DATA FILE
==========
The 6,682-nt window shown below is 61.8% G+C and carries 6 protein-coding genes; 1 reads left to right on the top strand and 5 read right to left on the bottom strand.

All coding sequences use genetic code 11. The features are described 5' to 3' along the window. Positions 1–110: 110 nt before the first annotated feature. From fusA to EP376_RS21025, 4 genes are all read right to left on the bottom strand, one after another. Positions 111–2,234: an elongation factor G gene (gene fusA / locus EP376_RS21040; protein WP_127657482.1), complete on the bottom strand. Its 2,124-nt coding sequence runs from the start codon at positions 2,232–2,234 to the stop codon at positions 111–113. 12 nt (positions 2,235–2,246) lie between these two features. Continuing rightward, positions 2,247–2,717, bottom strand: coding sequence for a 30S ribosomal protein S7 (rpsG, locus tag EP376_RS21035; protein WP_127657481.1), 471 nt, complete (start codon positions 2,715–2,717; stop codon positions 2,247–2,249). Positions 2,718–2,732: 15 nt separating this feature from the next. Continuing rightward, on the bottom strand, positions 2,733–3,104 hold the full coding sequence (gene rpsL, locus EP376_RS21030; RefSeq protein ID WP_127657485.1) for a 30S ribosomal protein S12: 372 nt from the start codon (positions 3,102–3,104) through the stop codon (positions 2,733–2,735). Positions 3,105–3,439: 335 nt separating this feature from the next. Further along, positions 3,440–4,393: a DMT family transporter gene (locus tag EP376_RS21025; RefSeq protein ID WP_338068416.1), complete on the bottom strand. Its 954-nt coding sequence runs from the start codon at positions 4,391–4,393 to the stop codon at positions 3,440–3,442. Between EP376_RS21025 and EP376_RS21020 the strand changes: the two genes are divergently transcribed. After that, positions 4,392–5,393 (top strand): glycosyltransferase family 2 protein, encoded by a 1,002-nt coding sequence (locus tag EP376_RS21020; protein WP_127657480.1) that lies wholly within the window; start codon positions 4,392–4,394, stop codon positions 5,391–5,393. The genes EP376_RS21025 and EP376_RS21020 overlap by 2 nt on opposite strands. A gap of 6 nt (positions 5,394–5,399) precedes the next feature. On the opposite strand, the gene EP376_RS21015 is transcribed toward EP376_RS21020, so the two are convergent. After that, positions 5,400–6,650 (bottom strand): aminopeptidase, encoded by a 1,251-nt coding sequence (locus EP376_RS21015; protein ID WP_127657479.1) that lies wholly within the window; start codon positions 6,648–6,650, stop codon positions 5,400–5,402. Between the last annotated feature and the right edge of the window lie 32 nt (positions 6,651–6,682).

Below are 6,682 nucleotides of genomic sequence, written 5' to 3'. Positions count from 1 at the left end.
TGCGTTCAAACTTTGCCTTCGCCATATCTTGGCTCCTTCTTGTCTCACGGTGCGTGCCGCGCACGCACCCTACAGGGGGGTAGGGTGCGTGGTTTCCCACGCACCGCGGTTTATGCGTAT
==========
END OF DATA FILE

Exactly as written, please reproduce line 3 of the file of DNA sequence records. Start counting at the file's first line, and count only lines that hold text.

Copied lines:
Below are 6,682 nucleotides of genomic sequence, written 5' to 3'. Positions count from 1 at the left end.